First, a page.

• Patient identifies learning needs.

Nursing Assessment


Assessment is required in order to recognize patient’s existing knowledge about the present situation.

Assessment Rationales
Identify the learner: the patient, family, significant other, or caregiver. Some patients especially older adults or the terminally ill view themselves as dependent on the caregiver, therefore will not allow themselves to be part of the educational process.
Assess ability to learn or perform desired health-related care. Cognitive impairments must be recognized so an appropriate teaching plan can be outlined.
Assess motivation and willingness of patient to learn. Learning requires energy. Patients must see a need or purpose for learning. They also have the right to refuse educational services.
Determine priority of learning needs within the overall care plan. This is to know what needs to be discussed especially if the patient already has a background about the situation. Knowing what to prioritize will help prevent wasting valuable time.
Allow the patient to open up about previous experience and health teaching. Older patients often share life experiences to each learning session. They learn best when teaching builds on previous knowledge and experience.
Observe and note existing misconceptions regarding material to be taught. Assessment provides an important starting point in education. Knowledge serves to correct faulty ideas.
Acknowledge racial/ethnic differences at the onset of care. Acknowledgement of racial/ethnicity issues will enhance communication, establish rapport, and promote treatment outcomes.
Identify cultural influences on health teaching. Interventions need to be specific to each patient considering their individual differences and backgrounds.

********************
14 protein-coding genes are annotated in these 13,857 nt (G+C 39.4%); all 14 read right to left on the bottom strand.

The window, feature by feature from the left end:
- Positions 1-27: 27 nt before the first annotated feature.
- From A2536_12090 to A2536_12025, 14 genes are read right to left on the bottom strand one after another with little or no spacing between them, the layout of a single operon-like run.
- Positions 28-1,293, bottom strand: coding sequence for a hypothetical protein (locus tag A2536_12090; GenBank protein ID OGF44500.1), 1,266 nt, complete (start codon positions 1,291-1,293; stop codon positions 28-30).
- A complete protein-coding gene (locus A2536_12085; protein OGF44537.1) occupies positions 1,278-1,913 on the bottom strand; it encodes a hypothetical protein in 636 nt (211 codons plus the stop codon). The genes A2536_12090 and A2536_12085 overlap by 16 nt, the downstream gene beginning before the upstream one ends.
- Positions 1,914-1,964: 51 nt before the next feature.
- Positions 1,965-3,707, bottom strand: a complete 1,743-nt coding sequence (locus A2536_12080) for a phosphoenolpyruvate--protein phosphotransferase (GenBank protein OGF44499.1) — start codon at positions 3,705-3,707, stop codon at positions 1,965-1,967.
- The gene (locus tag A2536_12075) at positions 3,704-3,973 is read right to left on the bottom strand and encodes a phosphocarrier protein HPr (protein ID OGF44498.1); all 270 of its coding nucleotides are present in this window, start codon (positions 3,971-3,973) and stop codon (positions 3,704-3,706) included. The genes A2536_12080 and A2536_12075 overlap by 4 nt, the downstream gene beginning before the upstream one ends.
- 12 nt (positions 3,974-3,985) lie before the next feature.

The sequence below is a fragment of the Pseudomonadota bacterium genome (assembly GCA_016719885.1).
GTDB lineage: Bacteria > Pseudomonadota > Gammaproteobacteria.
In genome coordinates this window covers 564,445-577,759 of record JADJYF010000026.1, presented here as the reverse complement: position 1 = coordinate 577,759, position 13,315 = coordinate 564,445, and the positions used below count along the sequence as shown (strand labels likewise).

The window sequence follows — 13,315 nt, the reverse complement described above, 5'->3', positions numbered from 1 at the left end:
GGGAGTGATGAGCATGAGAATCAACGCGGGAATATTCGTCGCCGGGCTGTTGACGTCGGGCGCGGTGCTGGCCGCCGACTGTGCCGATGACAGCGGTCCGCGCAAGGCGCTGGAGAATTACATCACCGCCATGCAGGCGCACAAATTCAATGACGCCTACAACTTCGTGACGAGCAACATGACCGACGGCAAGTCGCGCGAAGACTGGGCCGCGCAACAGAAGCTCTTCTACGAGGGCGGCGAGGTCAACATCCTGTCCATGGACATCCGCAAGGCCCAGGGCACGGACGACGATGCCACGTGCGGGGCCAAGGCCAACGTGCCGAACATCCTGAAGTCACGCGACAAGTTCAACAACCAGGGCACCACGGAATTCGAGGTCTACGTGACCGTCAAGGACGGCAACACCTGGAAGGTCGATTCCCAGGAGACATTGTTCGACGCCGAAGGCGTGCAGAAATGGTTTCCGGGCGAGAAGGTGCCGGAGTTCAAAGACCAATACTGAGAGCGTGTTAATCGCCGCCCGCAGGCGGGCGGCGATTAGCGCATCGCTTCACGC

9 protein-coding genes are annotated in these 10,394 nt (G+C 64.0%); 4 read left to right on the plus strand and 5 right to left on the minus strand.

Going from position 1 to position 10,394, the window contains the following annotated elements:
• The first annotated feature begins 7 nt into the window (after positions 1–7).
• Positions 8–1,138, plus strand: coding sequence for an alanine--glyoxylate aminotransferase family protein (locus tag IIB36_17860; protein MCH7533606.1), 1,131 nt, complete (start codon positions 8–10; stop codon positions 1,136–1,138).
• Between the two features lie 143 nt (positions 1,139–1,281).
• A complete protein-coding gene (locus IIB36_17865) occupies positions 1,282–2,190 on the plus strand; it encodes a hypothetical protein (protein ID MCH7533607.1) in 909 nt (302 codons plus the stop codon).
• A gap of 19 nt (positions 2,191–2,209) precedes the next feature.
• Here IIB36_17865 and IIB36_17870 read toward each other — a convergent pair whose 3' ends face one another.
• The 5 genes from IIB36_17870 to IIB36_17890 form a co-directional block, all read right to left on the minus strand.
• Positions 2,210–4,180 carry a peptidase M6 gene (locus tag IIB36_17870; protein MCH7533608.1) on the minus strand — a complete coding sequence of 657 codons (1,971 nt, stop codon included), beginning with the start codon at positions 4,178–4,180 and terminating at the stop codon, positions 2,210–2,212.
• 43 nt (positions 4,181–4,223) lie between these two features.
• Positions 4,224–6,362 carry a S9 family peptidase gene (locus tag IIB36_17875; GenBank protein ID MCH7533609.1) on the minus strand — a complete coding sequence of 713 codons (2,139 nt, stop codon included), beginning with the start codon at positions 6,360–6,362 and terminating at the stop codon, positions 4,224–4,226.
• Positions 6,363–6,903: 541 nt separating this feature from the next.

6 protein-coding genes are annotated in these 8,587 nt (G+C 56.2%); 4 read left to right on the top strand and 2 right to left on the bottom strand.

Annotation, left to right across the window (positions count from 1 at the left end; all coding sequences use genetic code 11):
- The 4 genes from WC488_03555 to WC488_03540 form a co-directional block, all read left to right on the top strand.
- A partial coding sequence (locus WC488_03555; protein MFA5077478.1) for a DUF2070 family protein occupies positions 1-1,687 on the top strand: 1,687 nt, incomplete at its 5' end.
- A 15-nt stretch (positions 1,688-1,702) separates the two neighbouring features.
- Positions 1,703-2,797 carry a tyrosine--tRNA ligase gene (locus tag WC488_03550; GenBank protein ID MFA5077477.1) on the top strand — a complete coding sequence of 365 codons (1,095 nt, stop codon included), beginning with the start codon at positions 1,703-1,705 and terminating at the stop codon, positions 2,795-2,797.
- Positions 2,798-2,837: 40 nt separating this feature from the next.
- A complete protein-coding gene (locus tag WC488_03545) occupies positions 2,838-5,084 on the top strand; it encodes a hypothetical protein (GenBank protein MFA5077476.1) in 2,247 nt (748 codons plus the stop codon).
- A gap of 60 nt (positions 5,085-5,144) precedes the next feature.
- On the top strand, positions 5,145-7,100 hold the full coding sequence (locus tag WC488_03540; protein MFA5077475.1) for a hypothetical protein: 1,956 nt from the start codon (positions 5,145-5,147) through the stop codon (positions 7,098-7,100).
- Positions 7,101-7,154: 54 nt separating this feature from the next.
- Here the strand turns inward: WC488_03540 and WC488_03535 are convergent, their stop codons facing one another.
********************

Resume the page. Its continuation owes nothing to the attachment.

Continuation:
Consider the patient’s learning style, especially if the patient has learned and retained new information in the past. Every individual has his or her learning style, which must be a factor in planning an educational program. Some may prefer written materials over visual materials, while others prefer group sessions over an individual instruction. Matching the learner’s preferred style with the educational method will facilitate success in mastery of knowledge.
Determine the patient’s self-efficacy to learn and apply new knowledge. Self-efficacy refers to a person’s confidence in his or her own ability to perform a behavior. A first step in teaching may be to foster increased self-efficacy in the learner’s ability to learn the desired information or skills. Some lifestyle changes.
Assess barriers to learning (e.g., perceived change in lifestyle, financial concerns, cultural patterns, lack of acceptance by peers or coworkers). The patient brings to the learning situation a unique personality, established social interaction patterns, cultural norms and values, and environmental influences.

Nursing Interventions


The following are the therapeutic nursing interventions for Deficient Knowledge.

Interventions Rationales
Render physical comfort for the patient. Based on Maslow’s theory, basic physiological needs must be addressed before the patient education. Ensuring physical comfort allows the patient to concentrate on what is being discussed or demonstrated.